Book Excerpt: What A Guy 1

Life is like a game in which God shuffles the cards, the devil deals them and we have to play the trumps. – Yugoslav proverb


Come Fly With Me

Everyone watched. A few people muttered and a businessman clapped sarcastically as the big man finally arrived. While he didn’t actually delay their departure, Guy Carnac boarded the plane twenty minutes after everyone else.

“Ladies and gentlemen, now that all passengers are on board we’ll be getting underway. It’ll just be another minute or two,” the captain’s voice soothed.

Guy found his seat, swallowed another pill, and pulled down the shade. He didn’t have a seat behind the bulkhead with legroom, but at least he had a solid wall to lean against. Too bad it had a window.

He tried to settle down, and in. He almost convinced himself that he was ready, doing fine – and ping! The fasten seatbelts lights blinked on. Guy buckled his belt and like the signal for a race, his heart began an adrenaline gallop.

The plane moved away from the gate with the slightest of jolts.

Systematic desensitization, Guy. The laws of aerodynamics will keep the plane in the sky. Calm breathing! But, he reminded himself, you know better than most people that planes crash all the time.

He breathed faster. Get a grip! The facts, doctor, the facts! Fiercely he recited, My name is Dr. Guy Carnac, I’m a respected – highly respected – Seattle-based therapist, I’m a fifty-four year-old male, maybe overweight, maybe my hair’s thinning, but my libido is still intact and not thinning, thank you very much. I’m heading to an international conference of my peers. What’s there to fear?

What’s to fear? For starters, what happens when we can’t lift off? The plane’ll keep rolling, too fast to stop. And we’ll hit a building, or cars on the freeway, or another plane as it taxies in.… Smoke will billow as we’re all engulfed in a fireball. He gripped the seat arms. I’m wheezing. I can’t breathe, is there oxygen? Should I pull down a mask? Why haven’t the meds kicked in? Is it too late to turn back? Can’t they halt the plane? DON’T THE PILOTS REALIZE THEY HAVE TO STOP THIS FLIGHT, RIGHT NOW? Oh God oh God oh God Oh Godohgodohdgodgodgodgod.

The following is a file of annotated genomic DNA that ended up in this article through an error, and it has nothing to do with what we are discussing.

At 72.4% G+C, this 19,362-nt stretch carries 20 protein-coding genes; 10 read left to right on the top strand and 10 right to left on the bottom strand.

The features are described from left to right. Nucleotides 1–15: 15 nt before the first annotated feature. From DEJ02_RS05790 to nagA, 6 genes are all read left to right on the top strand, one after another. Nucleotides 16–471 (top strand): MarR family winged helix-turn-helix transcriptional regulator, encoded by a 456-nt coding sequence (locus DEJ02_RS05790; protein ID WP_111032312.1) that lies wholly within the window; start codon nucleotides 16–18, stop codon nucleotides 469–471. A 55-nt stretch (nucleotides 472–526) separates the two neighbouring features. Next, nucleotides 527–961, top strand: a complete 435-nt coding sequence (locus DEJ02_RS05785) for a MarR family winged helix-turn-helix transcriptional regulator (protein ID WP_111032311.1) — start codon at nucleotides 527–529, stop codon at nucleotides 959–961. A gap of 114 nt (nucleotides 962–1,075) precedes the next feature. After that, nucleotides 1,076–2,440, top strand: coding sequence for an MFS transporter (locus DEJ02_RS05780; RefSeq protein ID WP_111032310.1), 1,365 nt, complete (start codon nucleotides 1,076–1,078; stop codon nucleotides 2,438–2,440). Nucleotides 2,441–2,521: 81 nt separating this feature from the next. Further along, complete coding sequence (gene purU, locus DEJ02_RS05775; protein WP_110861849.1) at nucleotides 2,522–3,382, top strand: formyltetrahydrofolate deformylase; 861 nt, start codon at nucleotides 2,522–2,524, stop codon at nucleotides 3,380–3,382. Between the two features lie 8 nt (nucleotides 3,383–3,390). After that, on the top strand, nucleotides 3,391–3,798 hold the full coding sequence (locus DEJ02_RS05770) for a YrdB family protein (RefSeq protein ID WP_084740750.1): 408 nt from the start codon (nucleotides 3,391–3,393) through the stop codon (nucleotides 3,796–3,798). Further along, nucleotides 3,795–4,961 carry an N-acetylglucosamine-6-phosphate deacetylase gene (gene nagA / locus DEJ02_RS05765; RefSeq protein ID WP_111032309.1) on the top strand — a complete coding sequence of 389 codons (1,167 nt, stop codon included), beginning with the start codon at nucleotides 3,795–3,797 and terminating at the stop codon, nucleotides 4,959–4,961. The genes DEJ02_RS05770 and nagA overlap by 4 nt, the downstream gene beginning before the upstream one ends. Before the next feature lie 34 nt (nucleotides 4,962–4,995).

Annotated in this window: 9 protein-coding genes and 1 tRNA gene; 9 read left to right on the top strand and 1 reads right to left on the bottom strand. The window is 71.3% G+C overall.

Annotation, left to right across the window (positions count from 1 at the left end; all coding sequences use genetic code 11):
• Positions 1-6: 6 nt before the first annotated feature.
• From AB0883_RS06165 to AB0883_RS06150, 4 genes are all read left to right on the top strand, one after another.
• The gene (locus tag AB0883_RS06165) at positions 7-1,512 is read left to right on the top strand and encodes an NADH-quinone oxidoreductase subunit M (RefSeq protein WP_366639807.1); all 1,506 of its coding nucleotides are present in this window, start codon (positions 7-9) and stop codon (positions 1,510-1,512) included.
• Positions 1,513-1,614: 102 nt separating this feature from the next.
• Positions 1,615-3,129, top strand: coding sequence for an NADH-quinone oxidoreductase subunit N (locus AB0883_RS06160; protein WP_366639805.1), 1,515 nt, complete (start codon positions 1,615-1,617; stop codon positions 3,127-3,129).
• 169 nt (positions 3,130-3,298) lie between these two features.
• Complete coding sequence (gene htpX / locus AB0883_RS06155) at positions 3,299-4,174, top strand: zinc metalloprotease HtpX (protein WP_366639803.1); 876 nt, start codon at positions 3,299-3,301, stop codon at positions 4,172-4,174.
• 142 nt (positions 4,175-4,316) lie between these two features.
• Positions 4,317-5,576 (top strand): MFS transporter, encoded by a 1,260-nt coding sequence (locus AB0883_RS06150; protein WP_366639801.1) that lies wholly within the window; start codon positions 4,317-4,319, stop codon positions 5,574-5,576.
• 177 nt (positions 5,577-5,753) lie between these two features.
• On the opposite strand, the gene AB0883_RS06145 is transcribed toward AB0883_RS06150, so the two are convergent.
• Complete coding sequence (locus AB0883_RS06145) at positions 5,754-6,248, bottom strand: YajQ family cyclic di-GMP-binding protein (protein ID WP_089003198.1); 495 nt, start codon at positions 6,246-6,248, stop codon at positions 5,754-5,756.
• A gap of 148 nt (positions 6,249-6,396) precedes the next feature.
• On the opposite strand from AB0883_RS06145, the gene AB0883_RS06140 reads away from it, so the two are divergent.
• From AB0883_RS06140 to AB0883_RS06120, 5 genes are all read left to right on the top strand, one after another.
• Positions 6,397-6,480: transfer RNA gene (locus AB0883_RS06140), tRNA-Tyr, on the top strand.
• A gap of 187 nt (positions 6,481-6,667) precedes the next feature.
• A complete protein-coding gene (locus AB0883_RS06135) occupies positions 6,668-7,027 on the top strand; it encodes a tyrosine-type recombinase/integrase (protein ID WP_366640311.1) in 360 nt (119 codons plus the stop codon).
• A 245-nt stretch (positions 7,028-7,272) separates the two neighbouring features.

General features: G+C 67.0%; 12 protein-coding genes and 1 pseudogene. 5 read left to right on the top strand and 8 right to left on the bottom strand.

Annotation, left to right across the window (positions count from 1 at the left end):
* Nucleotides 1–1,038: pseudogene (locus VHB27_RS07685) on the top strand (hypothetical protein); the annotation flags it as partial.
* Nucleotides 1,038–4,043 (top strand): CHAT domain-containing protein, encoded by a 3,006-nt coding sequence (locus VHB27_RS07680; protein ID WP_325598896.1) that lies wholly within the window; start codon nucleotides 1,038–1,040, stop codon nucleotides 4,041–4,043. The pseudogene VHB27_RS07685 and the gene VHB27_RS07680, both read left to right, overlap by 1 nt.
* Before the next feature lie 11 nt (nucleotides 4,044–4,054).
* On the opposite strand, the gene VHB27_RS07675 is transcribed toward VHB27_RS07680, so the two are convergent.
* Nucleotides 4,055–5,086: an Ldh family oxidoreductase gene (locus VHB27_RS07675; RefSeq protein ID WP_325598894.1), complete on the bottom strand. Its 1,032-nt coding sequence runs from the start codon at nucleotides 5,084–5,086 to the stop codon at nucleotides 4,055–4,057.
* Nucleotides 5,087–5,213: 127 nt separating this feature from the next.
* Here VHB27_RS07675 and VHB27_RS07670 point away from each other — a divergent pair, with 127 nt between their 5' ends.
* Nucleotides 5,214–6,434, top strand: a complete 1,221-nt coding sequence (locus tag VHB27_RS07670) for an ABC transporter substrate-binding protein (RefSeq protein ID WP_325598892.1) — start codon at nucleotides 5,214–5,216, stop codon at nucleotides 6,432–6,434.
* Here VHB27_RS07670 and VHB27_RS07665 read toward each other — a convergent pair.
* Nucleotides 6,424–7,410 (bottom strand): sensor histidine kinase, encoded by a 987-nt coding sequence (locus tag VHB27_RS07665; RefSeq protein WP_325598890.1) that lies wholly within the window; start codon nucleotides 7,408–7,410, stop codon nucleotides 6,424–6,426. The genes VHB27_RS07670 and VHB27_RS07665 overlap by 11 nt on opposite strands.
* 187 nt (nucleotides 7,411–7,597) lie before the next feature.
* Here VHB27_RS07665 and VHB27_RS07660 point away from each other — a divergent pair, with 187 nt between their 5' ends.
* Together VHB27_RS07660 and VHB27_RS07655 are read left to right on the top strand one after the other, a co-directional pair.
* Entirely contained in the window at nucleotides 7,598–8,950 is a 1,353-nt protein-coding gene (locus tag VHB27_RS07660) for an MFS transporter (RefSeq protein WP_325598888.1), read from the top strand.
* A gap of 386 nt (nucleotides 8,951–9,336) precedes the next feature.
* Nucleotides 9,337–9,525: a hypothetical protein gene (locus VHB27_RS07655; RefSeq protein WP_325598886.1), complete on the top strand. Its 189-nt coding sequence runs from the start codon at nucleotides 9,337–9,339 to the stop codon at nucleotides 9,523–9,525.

The little girl in the middle seat eyed him as she whispered with her mother. Guy closed his eyes and pushed his head hard against the side of the plane. Machinery vibrated under his temple as they accelerated. He whimpered. They left the ground: Breathe!

For the next ten minutes he was afraid he’d pass out or vomit. He fought a need to do both and kept his eyes firmly closed.

Something scratched his right arm.

Guy opened his eyes and blue candy ribbons, pink ponies, and tiny hearts swam in his vision. For a few startled seconds he was sure he was hallucinating. The child in the next seat wore colored barrettes in her braids and a serious expression.

She looked down. Guy followed her pointing finger and saw that he’d wrapped his right hand completely around the seat arm separating their seats.

He unclamped his fingers as they continued to hurtle through space. Was that the start of a nosedive we’re going down I’m trapped really trapped even if I make it out of this seat I’m stuck on this goddamned plane until we crash and – He yanked his thoughts hard from the eventual, inevitable spiral. Guy closed his eyes and began to pray.

The scratching returned, more insistent. “Mister?”

He peeked cautiously.

The child patted his forearm and then his hand for good measure. “I’m scared to fly, too. This is my first time. If you want, you can have my medicine. I aksed my mommy and she says yes. I told her, this guy needs it and I don’t! He’s more of a ‘fraidy cat than me!”

“Than I, Tia. Asked, not ‘aksed’. And we don’t call people names!” Tia’s mother leaned across her daughter and took Guy’s clammy hand in her own warm brown one. “I’m sorry, a little six-year-old here is excited to fly but still learning about verbal filters. This is Tia, and I’m Denice. But the offer is real. Tia was scared about such a long time up in the sky so her doctor suggested we bring along Benadryl, just in case. Somehow I think she’s not going to need it.” The little girl wasn’t listening, her attention focused on the flight magazine page that listed cartoon offerings.

Guy looked at Denice. She was dressed not in loose terry cloth ‘jogging clothes’ but rather in a flowing skirt for comfort, pretty slip-off shoes on her feet and a soft scarf around her neck. Denice smiled, and her aura grounded him.

He loosed his grip on her palm. “I’m Guy Carnac. Thanks!” His smile wobbled. “I’d sure love to take you up on that Benadryl. My own anxiety pills never kicked in.”

“Glad to. It’s in my carry on, Guy, so you just hang on til the all clear to get up. I’ll get it for you.”

Tia had followed their conversation and now she turned back to him. “Your name is Guy, and you’re a guy. You’re funny!”

“Tia! Remember what we tell you about how to address people who are older than you, namely, with respect? This is Mr. Carnac.”

“Thanks for the comment about respect, Denice. I’m not sure I deserve a whole lot right now! How about Tia calls me, Mr. Guy?”

Tia patted Guy’s forearm with her little hand again and gave him a wide grin. “Hey, Mr. Guy, smile. This plane’s not going down!”

***